unit and acceptance testing, automation, productivity

The state of iOS testing in 2015

Some weeks ago I decided to focus my writing on mokacoding more on unit and acceptance testing, automation, and productivity, mainly in the iOS world.

This led to posts like Setting up Calabash for iOS projects with CocoaPods and Build Configurations and Running Xcode tests from the terminal.

This week we'll take a few steps back, or better said a few steps higher and take a look at the unit and acceptance tests scene and at the resources to run continuous integration in the cloud.

Like one would do when setting up a walking skeleton, we'll take a look at the tools that Cocoa and Xcode offer to developer, then to the open source libraries we can use to achieve better results, and finally to the solution to run the written test in a continuous integration environment in the cloud.

Where it all begins: Xcode

With iOS 7 and Xcode 5 Apple introduced XCTest a simple yet powerful framework for writing tests in a xUnit way.

Writing XCTest tests is easy, and Xcode keeps the feedback loop quick by allowing developers to run tests inside the IDE by hitting ⌘U.

Xcode also has a "Test Navigator" section, in which we can see all the test, and their success or failure state in the last run of the suite.

Xcode test navigator

Also note how failing tests are red, and passing ones are green. Colors are important in the red, green, refactor loop.

XCTest is super integrated with Xcode, and very simple to use. These are it's main strengths but also it's weakness. The XCTAssert... APIs are not very expressive or versatile, and running tests from outside Xcode is not as straightforward as it could be.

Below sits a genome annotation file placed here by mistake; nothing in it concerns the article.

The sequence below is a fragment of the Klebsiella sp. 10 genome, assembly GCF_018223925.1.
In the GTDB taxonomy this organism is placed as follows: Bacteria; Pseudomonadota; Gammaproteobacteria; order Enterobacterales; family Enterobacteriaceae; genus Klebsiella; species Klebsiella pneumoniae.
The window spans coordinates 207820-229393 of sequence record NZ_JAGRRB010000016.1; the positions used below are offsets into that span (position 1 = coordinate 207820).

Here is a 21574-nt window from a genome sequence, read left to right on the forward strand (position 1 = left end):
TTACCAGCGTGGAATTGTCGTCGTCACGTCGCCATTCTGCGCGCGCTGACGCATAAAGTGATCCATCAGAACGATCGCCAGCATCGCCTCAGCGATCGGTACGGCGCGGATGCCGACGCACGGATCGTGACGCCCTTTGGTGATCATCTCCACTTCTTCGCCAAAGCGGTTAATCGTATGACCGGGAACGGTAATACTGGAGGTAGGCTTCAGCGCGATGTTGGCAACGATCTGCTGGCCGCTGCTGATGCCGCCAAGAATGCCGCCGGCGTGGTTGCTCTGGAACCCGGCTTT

While in the past two year unit testing for iOS and OS X has become better and better, the acceptance testing side of things hasn't made any improvements.

To write UI automation test, Apple provides the UIAutomation framework. UIAutomation tests are written in Javascript, and allow us to drive the application UI and make assertion on its state. Despite how promising this all sounds, working with UIAutomation turns out to be quite tedious, and the Javascript APIs not as powerful as the unit testing native counter parts.

Here's a snippet of UIAutomation test:


UIATarget.localTarget().frontMostApp().mainWindow().tableViews()[0].cells()[0].elements()["Chocolate Cake"];

UIATarget.localTarget().frontMostApp().mainWindow().tableViews()[0].scrollToElementWithPredicate("name beginswith 'Turtle Pie'");

As you can see they managed to make the Javascript APIs even more verbose than the ones in Foundation. Add to that the fact that these tests need to be run from Instruments and you'll get the idea of how unpleasant working on this framework could be.

The last piece of the puzzle is Apple's answer to the CI question: Xcode Bots. We can configure an Xcode Bot to get triggered and do work, for example running tests, for us, and host it on an Xcode Server.

I'll admit that I haven't done any work with Xcode Bots, but all the feedbacks I got on theme where on the lines of "I just doesn't work". 😞

To sum it all up, today developers lacking curiosity and big enterprises can have suite of unit and acceptance testing running on CI, using only Apple's technology. Everything is gonna work, more or less.

If you're reading this post you're probably full of curiosity, so let's move on and see what the open source community has to offer.

Open source libraries for Unit Testing

The iOS and OS X open source community is full of nice people and interesting projects. At the time of writing pod list reports that 8625 pods were found.

The open source libraries for unit testing show a trend in the style of the tests, they're in fact all in an xSpec style, which is taken from the RSpec Ruby testing library, and gives more relevance to the testing the behaviour of a class, rather than enumerating its methods.


Kiwi is a drop-in full stack replacement for XCTest, that provides an xSpec syntax. A Kiwi test, or better spec, looks like this:

describe(@"Team", ^{
  context(@"when newly created", ^{
    it(@"has a name", ^{
      id team = [Team team];
      [[ should] equal:@"Black Hawks"];

    it(@"has 11 players", ^{
      id team = [Team team];
      [[[team should] have:11] players];

Kiwi specs are usually easier to read and communicate effectively what the system under test is meant to do, working as good documentation for the code.

Kiwi comes with it's own set of expectations, mocks, and stubs, and even supports asynchronous testing.